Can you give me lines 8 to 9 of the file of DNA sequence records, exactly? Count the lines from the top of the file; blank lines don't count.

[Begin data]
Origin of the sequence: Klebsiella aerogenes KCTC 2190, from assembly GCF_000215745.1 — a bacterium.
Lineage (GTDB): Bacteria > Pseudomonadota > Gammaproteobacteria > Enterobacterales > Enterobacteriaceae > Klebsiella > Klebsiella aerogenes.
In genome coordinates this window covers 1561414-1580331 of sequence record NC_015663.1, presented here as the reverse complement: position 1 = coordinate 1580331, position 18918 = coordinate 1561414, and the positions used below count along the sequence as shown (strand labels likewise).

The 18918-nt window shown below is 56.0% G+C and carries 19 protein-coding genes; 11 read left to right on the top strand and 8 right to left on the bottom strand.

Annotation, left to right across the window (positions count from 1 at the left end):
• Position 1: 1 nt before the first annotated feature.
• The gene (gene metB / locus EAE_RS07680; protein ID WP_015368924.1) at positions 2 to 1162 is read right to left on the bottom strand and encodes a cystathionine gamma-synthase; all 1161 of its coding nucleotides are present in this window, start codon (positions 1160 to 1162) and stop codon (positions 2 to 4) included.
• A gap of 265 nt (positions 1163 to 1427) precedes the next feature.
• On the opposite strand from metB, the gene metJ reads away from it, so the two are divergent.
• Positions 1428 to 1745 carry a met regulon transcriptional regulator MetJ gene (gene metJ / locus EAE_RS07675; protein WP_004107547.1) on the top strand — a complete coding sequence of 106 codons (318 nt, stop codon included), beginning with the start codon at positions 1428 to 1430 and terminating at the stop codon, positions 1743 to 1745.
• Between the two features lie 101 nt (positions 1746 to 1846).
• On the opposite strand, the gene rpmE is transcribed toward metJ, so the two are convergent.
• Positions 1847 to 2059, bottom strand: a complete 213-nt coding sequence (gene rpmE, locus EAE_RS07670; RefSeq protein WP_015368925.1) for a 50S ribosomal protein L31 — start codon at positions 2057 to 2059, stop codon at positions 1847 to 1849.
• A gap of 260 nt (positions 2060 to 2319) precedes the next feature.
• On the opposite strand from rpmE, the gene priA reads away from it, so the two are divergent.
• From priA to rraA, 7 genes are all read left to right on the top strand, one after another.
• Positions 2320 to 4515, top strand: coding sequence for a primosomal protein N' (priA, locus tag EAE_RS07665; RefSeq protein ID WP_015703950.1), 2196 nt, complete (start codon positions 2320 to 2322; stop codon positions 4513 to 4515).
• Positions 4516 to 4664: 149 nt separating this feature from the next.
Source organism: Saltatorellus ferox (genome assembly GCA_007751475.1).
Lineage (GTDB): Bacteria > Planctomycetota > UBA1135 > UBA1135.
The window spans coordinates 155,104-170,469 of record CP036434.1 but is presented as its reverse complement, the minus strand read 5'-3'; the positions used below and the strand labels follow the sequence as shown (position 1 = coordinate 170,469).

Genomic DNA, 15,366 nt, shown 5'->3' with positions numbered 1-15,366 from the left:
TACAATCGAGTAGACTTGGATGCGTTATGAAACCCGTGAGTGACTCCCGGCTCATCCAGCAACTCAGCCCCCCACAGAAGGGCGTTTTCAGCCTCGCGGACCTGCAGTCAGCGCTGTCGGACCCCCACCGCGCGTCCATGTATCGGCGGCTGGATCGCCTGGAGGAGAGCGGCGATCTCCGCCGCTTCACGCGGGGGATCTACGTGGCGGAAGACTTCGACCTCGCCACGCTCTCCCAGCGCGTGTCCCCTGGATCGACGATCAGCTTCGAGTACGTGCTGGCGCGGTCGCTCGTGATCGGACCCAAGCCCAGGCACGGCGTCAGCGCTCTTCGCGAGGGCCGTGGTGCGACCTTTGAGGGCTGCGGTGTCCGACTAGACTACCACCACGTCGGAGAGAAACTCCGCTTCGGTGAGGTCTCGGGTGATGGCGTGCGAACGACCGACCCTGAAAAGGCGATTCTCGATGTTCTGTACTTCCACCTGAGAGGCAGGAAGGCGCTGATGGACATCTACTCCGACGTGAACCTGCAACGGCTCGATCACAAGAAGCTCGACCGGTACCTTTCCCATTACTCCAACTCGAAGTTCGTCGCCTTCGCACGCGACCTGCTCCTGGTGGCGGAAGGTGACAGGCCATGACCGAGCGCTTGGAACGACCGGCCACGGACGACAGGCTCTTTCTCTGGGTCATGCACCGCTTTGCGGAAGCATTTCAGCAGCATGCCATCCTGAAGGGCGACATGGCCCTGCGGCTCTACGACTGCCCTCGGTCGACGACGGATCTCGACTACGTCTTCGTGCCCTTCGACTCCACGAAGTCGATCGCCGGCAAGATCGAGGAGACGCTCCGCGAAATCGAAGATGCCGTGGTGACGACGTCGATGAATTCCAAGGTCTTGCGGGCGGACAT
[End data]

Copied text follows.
• A gap of 265 nt (positions 1163 to 1427) precedes the next feature.
• On the opposite strand from metB, the gene metJ reads away from it, so the two are divergent.